We celebrated Occupy Wall Street’s (OWS) second monthly anniversary in small town Sebastopol, with its less than 8000 residents, in Northern California on November 17. We packed a City Council meeting where over two-dozen people spoke in favor of Occupy Sebastopol (OS) and the five-member Council supported it.
Though large cities and police assaults on peaceful occupations fill mass media reports, many smaller and mid-size cities continue with successful, vigorous occupations around the United States.
What follows are excerpts from my testimony to the Council, whose five members I know. As former mayor Larry Robinson says, “Local government is not the arm of the state but the hands of the people.”
Today is an historic day of action celebrating the two-month anniversary of OWS. There is no turning back this mass movement. It is democratic, experimental, evolving, open-hearted, celebratory, at times angry, magical, amazing, juicy, miraculous, passionate, and imaginative.
Today’s actions around the U.S. began at the New York Stock Exchange early this morning. Actions have occurred at bridges and other public spaces in Brooklyn, Portland, Los Angeles and elsewhere.
I’ve felt more alive and vital in the last two months than I have in decades. In recent years my despair has grown as I’ve watched the U.S. elites’ Death Machine continue its foreign and domestic wars, strangling, robbing and killing its own people and the peoples of the world, as well as further destroying the environment and creating chaotic climate change.
But now? It’s on the run. There’s no turning back the 99%. We’re out of the closet.
There will be difficulties and setbacks. Many of us may be beaten and imprisoned. But a great tidal wave of liberation sweeps across the U.S. and the world. The 99% are standing up to the 1%. We have been having dialogues within the 99%. We are building community and unity. That is our strength.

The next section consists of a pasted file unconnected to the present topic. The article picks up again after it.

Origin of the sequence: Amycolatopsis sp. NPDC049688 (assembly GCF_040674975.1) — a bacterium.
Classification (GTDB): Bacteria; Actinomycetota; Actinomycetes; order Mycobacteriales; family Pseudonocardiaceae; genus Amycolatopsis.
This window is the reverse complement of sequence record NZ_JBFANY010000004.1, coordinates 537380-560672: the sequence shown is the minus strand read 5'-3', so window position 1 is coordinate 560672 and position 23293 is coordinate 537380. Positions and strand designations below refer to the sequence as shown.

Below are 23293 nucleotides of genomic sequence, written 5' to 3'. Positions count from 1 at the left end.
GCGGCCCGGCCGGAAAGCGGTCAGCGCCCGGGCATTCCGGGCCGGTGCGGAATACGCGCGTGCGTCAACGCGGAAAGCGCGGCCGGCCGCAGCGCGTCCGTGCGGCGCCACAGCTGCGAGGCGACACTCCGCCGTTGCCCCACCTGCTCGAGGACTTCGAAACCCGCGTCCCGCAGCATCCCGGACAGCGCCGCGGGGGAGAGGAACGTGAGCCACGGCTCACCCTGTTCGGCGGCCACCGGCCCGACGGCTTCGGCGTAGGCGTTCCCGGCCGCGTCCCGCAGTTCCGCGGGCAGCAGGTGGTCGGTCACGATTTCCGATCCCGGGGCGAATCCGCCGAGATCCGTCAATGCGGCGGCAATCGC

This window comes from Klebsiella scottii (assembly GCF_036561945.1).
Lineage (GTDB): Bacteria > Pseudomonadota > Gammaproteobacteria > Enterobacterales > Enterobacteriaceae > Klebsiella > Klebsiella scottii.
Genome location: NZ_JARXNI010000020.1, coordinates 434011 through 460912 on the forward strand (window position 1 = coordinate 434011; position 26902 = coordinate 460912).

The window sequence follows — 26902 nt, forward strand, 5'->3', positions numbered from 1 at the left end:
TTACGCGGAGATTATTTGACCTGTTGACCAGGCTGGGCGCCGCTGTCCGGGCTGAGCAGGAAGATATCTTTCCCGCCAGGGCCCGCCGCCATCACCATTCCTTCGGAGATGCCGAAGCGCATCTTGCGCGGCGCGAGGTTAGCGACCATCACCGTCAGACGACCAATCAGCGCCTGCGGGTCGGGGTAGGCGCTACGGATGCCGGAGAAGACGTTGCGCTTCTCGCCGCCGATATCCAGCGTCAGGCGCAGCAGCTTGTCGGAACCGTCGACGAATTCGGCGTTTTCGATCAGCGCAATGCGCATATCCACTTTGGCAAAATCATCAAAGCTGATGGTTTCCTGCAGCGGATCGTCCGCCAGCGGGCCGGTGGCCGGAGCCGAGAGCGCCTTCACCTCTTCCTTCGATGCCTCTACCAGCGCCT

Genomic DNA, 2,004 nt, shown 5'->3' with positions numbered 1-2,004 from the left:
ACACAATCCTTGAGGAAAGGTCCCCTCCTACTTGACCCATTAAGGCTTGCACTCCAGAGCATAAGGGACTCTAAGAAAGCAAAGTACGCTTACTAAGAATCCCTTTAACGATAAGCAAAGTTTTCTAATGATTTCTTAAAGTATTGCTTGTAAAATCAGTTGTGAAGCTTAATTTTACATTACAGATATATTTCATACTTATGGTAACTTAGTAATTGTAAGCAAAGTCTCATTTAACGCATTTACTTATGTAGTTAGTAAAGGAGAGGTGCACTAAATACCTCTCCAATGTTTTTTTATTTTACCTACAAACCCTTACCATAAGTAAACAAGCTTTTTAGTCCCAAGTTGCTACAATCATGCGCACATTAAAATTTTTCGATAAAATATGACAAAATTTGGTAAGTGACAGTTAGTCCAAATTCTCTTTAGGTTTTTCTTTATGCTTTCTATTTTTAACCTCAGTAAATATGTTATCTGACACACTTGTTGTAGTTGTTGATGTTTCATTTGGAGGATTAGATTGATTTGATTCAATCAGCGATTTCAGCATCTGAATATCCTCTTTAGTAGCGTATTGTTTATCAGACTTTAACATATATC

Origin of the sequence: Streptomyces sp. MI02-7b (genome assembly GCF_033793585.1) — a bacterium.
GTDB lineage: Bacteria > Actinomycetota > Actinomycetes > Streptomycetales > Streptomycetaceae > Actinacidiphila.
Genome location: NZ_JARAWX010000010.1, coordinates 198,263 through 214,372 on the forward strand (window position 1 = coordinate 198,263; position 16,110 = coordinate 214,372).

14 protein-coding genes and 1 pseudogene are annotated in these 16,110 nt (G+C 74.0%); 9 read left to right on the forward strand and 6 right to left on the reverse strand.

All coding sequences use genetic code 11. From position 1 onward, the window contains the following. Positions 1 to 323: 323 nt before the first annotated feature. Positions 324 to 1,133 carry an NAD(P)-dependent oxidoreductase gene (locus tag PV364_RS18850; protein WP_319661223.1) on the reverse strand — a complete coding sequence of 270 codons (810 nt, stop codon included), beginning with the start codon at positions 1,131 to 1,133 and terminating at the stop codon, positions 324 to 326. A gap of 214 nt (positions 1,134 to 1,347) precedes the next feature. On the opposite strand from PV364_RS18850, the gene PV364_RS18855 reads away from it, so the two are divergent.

Even defectors from the 1% are joining us in a spiritual awakening that is our greatest hope for a better future than I have experienced in my nearly 70 years.
I want to make a plea to all of the 99%. Let’s continue to practice strategic non-violent direct action, especially in the face of, and in contrast to, the violence that comes toward us by the 1% protected by para-military police forces.
Let’s not be provoked by agents, infiltrators, and those who have lost faith in the historic legacy and successful efforts of Gandhi, Martin Luther King, Nelson Mandela and other revolutionaries who helped set their people free.
Lets stay in our town plazas and on city hall lawns. Let’s make music, not war. Let beauty reign over domination. Let’s take back the public spaces and commons that are rightfully ours—here in Sebastopol and elsewhere.
Let Americans once again inspire the world, rather than oppress its people. Let’s replace our shame at what has been done in our name with pride and planetary patriotism.
There has been much talk at city councils about laws, rules, and ordinances. OWS should follow higher, ancient laws, such as Thou Shalt Not Kill & Thou Shalt Not Steal.
The silent criminals and killers within protected Wall Street rooms must be exposed. Those who horde human labor and natural resources for private and personal gain must be exposed.
Let’s continue to reclaim public spaces, resist evictions, and recreate beautiful community. As Code Pink says Reclaim, Resist, & Recreate. You can’t evict an idea whose time has come. However, the strategies and tactics to promote this mass movement need to evolve.
Let me leave you with my favorite memory of Occupy Sebastopol.
It happened on what is now called Veteran’s Day and used to be called Armistice Day—the end of war. We’re at a General Assembly. Sebastopol police chief Jeff Weaver walks toward us. We notice a plate of brownies in his hands. He presents them to us from the Veterans of Foreign Wars (VFW), much to our delight. As he leaves, words of praise follow.
Power to the Peaceful!